Theses Doctoral

The Role of the Tail of the Striatum in Associative Learning

Stanley, Adrien Trejo

Associative learning is critical for survival. For example, learning to associate environmental cues with threat or safety is required to optimize avoidance and foraging behaviors. I focus here on how sounds may become associated with threat or safety in mice. Much is known about neural circuits mediating threat association learning, however, relatively little is known about those that mediate safety association learning. One brain area implicated in safety learning that is well positioned to integrate sensory cues and influence behavior is the tail of the striatum (TS). Local field potentials in the TS increase in response to safety-associated auditory cues. However, which TS cell type shows this increase and the causal relationship between this activity and learning is not known.

In Chapter 1, I review the currently literature on safety learning as well as functional implications of the TS which may relate to learned safety behavior.

In Chapter 2, I correlate learned safety behavior with TS activity selectively in D1 or D2 spiny projection neurons (SPNs) using fiber photometry. I find that TS SPNs of both populations showed increased calcium responses to learned safety cues that differed from learned threat cues. I also show that sound-safety associations induce a postsynaptic long-term potentiation at auditory thalamus to TS D1 SPN synapses.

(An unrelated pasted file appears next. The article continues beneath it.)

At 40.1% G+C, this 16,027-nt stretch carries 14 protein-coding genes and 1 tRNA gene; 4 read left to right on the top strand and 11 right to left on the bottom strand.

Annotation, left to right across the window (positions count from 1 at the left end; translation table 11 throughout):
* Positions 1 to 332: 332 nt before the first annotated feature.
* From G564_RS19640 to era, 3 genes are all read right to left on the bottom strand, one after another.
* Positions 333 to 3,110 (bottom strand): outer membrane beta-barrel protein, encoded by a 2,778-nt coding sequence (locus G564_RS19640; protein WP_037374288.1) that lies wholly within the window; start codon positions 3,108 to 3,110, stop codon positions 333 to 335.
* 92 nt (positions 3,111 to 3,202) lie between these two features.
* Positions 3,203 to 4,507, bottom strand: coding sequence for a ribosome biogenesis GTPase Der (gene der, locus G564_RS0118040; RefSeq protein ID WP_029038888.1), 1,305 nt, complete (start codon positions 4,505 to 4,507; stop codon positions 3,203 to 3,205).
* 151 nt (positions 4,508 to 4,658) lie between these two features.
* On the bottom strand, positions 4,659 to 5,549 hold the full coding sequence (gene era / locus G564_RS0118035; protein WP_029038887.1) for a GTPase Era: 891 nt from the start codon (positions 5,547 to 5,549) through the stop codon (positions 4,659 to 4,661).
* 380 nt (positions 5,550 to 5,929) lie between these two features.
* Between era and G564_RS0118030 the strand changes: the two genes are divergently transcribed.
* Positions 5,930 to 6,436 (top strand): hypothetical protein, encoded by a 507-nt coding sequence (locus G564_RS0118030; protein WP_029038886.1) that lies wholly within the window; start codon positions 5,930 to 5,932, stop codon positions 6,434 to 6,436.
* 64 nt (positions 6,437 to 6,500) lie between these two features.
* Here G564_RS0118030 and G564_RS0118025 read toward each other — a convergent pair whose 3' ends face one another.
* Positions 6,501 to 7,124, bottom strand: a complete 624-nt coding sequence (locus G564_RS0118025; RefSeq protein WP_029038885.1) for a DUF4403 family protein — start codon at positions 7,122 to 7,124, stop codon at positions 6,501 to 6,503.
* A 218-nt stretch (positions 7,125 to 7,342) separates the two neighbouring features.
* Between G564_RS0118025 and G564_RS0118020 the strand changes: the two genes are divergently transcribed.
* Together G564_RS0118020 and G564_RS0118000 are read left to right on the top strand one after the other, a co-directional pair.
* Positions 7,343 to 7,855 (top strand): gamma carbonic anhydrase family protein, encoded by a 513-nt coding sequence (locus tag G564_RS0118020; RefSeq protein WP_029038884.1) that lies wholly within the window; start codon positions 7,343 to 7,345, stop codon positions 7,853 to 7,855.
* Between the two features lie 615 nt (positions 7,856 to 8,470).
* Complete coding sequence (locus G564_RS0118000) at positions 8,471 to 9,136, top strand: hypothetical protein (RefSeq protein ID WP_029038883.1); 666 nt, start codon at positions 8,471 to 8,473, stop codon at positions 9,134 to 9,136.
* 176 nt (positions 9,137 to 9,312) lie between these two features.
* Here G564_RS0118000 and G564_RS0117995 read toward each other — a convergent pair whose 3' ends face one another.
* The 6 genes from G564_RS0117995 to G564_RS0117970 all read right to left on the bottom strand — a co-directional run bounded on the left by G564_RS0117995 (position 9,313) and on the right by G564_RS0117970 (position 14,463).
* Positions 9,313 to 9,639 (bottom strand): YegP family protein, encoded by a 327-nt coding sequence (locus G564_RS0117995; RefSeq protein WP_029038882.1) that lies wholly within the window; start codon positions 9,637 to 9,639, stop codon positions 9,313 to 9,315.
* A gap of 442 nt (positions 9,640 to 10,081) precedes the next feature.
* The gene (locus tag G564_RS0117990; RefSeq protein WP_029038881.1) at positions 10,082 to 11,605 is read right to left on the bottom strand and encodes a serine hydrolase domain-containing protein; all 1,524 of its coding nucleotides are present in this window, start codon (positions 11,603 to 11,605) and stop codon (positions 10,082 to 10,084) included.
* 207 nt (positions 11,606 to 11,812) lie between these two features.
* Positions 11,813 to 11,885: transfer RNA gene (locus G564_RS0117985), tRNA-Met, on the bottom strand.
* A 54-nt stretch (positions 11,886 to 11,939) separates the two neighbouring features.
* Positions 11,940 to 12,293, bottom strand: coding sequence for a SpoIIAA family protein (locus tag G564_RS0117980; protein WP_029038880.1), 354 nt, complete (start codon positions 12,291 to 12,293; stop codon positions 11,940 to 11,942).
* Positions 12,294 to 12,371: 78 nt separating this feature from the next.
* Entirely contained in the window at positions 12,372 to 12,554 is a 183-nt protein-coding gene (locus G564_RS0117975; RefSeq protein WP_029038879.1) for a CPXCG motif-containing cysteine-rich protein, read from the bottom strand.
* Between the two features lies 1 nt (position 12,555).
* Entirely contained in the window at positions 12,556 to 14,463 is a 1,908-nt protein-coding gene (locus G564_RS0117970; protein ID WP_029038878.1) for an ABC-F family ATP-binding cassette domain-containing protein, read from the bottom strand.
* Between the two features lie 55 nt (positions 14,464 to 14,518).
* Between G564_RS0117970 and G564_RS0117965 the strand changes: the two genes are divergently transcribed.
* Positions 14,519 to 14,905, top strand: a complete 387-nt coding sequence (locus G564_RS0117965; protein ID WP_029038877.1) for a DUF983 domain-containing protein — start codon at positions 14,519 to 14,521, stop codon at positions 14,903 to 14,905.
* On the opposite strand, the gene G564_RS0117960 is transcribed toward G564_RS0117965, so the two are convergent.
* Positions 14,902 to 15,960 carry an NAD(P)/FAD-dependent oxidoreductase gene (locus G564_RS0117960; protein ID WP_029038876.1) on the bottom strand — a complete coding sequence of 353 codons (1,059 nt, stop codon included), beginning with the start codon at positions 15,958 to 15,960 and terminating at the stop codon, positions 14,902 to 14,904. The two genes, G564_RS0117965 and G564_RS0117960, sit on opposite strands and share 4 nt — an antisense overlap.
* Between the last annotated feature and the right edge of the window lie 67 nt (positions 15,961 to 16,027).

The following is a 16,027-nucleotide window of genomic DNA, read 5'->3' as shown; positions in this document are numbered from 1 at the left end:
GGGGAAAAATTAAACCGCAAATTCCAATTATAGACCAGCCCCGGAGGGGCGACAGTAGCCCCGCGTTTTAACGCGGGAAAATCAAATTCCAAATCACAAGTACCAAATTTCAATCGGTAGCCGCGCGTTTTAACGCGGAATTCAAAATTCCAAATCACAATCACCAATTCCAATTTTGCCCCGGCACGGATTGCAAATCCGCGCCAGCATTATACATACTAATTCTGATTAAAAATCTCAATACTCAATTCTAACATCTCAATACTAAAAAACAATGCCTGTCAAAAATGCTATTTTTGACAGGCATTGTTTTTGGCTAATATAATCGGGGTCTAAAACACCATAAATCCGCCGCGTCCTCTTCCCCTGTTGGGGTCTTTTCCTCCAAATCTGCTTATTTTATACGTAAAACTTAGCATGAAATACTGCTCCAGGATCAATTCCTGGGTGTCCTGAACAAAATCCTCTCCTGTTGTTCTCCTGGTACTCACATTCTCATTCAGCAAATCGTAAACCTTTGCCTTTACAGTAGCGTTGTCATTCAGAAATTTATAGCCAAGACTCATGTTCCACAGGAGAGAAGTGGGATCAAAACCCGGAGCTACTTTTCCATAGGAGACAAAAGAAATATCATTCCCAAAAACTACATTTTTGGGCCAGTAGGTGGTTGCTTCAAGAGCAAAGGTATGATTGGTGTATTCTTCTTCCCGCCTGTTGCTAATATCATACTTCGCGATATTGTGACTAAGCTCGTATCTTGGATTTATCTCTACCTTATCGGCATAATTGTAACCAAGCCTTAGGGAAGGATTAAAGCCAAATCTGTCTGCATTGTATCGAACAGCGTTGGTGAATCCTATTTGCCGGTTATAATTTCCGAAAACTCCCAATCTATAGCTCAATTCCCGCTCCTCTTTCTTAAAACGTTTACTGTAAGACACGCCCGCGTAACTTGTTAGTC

In Chapter 3, I explore how TS SPN activity may relate to locomotion in neutral and threatening contexts. In Chapter 4, I explore how TS activity may relate to pain modulation. I find that TS activity is not modulated by pain intensity but is modulated by aversive stimulus duration. In Chapter 5, I explore how sound-safety learning alters serotonin release in the TS. I find that auditory cues and foot shocks produced transient decreases in serotonin release that is not modulated by sound-safety learning.

Finally, in Chapter 6, I depart from exploration of TS function and explore the role of norepinephrine in the cerebellum in sound-threat association learning. I find that sound-threat associated cues induce norepinephrine release in the cerebellum and norepinephrine signaling required for cued threat association.


This item is currently under embargo. It will be available starting 2025-02-08.

More About This Work

Academic Units
Biological Sciences
Thesis Advisors
Sulzer, David L.
Ph.D., Columbia University
Published Here
February 15, 2023